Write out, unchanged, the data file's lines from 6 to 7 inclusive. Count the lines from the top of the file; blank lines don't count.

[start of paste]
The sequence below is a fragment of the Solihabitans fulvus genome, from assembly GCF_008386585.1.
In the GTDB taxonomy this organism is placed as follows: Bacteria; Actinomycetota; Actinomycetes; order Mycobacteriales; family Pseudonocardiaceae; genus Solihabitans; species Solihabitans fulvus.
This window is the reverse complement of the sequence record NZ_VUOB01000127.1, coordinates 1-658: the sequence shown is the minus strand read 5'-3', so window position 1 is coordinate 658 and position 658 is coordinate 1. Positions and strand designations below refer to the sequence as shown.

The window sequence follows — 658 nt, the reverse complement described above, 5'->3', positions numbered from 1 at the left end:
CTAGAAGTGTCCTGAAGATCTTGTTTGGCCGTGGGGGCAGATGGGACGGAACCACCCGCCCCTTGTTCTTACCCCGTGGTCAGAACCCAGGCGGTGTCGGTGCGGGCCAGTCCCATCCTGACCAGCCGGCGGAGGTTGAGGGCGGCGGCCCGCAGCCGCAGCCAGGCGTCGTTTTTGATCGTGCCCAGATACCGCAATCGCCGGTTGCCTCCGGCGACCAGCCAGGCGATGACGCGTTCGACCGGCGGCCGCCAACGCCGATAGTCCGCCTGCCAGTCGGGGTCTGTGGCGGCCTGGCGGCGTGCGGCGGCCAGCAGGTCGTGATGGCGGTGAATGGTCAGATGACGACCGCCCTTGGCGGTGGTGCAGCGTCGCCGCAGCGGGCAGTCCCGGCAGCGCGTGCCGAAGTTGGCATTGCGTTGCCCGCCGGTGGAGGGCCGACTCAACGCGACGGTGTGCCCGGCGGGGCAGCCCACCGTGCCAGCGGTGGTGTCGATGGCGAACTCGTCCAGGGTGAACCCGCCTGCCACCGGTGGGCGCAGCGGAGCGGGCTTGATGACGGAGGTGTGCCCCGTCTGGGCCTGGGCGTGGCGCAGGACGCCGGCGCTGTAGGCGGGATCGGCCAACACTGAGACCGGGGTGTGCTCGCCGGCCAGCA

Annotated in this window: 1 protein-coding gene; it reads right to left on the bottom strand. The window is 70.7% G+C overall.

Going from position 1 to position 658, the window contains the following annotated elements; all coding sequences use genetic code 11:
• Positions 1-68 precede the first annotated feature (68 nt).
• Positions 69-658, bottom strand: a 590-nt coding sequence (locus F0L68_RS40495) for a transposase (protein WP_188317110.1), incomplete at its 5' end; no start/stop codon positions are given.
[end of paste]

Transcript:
Annotated in this window: 1 protein-coding gene; it reads right to left on the bottom strand. The window is 70.7% G+C overall.

Going from position 1 to position 658, the window contains the following annotated elements; all coding sequences use genetic code 11: